The respiratory development of Atlantic salmon: II. Partitioning of oxygen uptake among gills, yolk sac and body surfaces
Wells, Patrick R.
Pinder, Alan W.
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During post-hatch development of Atlantic salmon (Salmo salar L.), O-2 uptake partitioning changes from primarily cutaneous to primarily branchial. Over 80% of post-hatch O-2 uptake was cutaneous, with the yolk sac responsible for 33% of total O-2 uptake. The well-vascularized yolk sac was a less effective gas exchanger than the unperfused skin of the body, suggesting that oxygen delivery is by direct diffusion to the tissues. Branchial O-2 uptake increased quickly as gill lamellae developed, contributing 60% of total O-2 uptake before the completion of yolk resorption (body mass 0.2 g) and increasing to 69-81% in fish weighing over 0.3 g. The area-specific O-2 uptake of the skin decreased through development as skin thickness increased, while that of the gills increased from 0.10 mu-g h-1 mm-2 to 0.23 mu-g h-1 mm-2. Partitioning of O-2 uptake of the skin and gills changed in concert with changes in the partitioning of the anatomical diffusion factor (ADF, mass-specific surface area per unit diffusion distance) between skin and gills, which changed from more than 95% to less than 10% cutaneous; thus, ADF is a useful rough indicator of oxygen uptake potential. Caution should be used in predicting oxygen uptake potential from ADF, however, because O-2 uptake per unit diffusion barrier of the yolk sac was less than half that of the general body surface, and O-2 uptake per unit diffusion barrier of the gills changed dramatically over development.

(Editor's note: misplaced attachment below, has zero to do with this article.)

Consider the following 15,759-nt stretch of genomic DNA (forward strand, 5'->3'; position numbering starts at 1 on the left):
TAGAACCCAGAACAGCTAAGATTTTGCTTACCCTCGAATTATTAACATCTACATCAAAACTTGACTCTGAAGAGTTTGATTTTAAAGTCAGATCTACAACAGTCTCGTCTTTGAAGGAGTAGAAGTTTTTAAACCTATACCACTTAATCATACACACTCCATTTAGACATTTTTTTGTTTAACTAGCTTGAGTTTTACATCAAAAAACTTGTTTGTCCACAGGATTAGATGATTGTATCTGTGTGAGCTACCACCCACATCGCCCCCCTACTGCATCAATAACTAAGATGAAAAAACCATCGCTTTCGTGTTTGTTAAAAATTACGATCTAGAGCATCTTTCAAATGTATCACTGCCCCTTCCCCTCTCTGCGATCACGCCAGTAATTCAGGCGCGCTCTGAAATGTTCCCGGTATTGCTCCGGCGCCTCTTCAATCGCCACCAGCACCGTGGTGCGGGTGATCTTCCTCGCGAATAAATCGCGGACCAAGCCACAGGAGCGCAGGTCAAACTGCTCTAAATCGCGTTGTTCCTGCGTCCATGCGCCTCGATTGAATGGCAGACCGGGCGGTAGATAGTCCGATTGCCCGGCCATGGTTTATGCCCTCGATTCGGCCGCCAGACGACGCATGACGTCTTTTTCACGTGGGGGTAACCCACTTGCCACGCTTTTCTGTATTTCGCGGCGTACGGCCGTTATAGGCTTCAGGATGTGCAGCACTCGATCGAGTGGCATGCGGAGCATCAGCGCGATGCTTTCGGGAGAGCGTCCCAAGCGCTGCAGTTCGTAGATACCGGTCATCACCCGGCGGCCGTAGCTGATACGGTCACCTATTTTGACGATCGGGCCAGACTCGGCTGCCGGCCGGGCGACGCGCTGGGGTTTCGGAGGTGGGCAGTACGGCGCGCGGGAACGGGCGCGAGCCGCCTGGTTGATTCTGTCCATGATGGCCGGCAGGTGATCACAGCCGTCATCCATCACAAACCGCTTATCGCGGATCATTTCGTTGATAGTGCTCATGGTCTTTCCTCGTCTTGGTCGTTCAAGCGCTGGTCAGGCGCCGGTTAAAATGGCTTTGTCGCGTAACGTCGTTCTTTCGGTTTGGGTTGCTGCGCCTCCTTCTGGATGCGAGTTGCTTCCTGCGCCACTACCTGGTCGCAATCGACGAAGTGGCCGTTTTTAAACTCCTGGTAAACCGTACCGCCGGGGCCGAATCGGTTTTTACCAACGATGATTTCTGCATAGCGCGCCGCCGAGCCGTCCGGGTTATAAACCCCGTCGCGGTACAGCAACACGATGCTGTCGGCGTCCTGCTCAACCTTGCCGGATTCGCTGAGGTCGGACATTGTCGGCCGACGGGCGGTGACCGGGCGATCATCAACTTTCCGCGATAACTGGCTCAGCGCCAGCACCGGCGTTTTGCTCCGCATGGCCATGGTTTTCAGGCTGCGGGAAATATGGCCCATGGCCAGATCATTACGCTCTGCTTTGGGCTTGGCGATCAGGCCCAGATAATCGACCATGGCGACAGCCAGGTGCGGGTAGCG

Wells, Patrick R., and Alan W. Pinder. 1996. "The respiratory development of Atlantic salmon: II. Partitioning of oxygen uptake among gills, yolk sac and body surfaces." Journal of Experimental Biology 199(12): 2737-2744.